The Wizards, though, would prefer to move up and they still have a chance to get into fourth, which would mean home court advantage.

John Wall will return at some point, likely soon. In the short-term, Brooks would like to some urgency and for his team to get back to the trademark ball movement that allowed them to go 10-3 in their first 13 games when Wall went down.

"We can get it back, but it’s not going to come back. We have to go get it. It’s time to do it; it’s time," Brooks said.

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Phil Chenier becomes fifth Bullets player to ever have his jersey retired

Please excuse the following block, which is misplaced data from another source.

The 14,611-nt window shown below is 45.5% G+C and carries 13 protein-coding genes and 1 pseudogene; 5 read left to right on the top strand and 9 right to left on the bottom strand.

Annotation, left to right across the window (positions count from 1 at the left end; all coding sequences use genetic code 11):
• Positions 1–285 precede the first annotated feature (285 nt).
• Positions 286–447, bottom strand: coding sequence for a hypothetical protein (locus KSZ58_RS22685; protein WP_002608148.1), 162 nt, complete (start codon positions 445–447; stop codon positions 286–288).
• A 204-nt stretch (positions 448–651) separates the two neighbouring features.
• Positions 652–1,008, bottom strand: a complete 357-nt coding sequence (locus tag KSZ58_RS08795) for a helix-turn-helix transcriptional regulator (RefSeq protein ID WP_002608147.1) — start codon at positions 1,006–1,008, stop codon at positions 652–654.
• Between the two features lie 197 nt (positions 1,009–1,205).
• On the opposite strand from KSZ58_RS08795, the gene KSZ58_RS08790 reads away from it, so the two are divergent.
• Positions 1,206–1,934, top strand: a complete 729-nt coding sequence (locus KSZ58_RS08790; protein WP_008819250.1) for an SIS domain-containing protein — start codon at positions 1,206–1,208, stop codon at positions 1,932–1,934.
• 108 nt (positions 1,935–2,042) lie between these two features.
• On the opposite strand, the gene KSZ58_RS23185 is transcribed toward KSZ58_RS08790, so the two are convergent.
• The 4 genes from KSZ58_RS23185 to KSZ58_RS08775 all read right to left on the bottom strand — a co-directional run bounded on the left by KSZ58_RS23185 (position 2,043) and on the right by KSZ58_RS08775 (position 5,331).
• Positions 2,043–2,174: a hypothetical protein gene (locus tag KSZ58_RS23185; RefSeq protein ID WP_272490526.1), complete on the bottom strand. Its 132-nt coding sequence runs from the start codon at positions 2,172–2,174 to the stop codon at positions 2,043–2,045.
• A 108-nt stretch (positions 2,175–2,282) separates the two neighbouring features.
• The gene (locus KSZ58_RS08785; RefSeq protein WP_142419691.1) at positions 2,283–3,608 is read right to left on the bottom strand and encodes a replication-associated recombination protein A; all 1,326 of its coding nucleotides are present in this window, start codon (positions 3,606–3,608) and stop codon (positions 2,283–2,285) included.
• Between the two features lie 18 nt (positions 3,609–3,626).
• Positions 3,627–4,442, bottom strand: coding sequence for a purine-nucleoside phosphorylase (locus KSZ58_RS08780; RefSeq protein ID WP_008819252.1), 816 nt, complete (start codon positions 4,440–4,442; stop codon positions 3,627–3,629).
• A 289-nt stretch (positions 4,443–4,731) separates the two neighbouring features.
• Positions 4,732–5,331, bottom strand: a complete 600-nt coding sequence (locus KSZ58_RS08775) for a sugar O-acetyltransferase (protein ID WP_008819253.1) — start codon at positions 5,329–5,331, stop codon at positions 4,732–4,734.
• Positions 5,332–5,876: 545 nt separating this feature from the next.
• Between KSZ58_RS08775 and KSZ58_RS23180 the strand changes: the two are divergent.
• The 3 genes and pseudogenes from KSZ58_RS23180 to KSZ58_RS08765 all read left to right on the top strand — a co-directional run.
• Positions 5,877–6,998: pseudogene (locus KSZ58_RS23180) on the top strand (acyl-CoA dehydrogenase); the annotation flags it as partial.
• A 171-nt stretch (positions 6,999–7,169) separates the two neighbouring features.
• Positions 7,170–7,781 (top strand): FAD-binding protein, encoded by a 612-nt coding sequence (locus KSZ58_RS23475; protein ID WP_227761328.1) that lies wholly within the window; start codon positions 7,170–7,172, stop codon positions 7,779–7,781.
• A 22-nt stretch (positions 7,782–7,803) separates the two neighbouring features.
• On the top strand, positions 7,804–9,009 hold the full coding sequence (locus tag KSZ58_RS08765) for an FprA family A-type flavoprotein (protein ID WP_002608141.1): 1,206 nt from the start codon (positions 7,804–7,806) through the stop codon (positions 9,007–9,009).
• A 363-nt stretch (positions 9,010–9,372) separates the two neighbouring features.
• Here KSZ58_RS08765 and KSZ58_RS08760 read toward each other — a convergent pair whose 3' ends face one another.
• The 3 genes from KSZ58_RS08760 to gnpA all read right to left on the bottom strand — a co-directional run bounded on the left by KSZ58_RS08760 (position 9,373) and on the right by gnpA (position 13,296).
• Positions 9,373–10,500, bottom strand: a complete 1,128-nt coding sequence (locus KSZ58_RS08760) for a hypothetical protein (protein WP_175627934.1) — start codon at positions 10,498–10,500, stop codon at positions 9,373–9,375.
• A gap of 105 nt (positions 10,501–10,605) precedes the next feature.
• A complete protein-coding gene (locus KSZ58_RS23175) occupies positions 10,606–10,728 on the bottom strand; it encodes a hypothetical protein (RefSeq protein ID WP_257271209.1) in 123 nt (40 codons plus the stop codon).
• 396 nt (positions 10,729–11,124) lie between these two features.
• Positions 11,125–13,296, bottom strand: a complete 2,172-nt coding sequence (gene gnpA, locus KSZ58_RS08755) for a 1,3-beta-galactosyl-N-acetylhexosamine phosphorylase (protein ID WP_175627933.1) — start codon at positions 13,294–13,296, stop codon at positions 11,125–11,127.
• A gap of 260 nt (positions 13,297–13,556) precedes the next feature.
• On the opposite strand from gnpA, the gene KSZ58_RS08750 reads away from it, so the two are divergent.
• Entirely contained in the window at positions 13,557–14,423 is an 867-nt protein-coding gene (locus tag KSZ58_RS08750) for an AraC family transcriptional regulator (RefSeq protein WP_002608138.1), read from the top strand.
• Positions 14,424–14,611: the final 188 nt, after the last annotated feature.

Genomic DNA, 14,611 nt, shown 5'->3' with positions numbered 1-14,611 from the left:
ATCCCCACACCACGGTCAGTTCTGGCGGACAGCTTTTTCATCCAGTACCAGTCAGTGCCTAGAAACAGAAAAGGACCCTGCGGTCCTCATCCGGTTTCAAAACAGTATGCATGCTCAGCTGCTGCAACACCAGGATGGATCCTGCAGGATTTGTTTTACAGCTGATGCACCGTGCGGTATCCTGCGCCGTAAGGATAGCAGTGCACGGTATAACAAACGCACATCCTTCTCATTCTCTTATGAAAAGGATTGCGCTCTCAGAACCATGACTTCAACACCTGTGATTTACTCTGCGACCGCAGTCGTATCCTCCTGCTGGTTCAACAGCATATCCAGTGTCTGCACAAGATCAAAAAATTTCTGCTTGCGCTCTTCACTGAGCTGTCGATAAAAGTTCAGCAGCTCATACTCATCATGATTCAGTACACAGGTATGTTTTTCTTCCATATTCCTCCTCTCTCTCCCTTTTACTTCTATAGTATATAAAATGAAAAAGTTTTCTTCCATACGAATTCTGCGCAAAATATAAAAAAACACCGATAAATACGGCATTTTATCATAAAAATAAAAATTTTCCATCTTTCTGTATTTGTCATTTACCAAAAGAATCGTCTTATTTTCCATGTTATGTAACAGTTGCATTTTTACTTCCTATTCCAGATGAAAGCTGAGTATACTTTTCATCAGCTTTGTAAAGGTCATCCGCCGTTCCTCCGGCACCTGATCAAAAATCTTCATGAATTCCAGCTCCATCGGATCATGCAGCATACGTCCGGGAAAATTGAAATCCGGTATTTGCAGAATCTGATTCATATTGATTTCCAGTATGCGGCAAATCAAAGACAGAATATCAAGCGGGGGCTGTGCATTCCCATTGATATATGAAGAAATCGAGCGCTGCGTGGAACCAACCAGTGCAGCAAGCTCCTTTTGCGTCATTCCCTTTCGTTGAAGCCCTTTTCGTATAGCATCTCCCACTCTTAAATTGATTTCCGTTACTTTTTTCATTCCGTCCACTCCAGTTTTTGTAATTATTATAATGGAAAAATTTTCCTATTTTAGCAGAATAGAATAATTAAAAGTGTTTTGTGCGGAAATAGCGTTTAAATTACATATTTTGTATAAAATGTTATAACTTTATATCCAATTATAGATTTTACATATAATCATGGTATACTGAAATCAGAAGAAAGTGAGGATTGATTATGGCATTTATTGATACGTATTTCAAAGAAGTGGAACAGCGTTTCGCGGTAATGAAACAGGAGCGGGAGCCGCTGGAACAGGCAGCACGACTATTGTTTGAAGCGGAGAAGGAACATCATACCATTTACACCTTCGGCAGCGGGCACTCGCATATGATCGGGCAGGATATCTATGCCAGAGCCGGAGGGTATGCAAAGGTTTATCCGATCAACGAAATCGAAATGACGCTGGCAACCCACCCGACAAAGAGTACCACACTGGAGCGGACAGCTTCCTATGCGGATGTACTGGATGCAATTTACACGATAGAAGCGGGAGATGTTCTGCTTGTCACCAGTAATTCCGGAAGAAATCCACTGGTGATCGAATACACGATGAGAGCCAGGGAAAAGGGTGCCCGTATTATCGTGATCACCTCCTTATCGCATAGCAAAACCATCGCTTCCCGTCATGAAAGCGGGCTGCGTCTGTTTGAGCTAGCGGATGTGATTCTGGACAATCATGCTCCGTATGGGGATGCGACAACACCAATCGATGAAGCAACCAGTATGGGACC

Phil Chenier becomes fifth Bullets player to ever have his jersey retired

On the newest banner that hangs from the rafters at Capital One Arena, a small microphone - embroidered with a white 33 - is subtly stitched into the bottom left corner. 

You'd barely notice it was there; Phil Chenier certainly didn't.

Chenier, who had his #45 jersey retired tonight during halftime of tonight's Wizards-Nuggets game, didn't even notice the mic, added to signify his three decades as a broadcaster with the team.

"I had no idea there was even a mic on it," Chenier said, laughing. "I'll have to go back out and look at it some more."

Despite the Wizards' 108-100 loss, the night was first and foremost a celebration of Chenier - the 5th player in franchise history to have his number rasied in the rafters. He joins Earl Monroe, Elvin Hayes, Gus Johnson, and Wes Unseld as the only players to achieve the honor so far.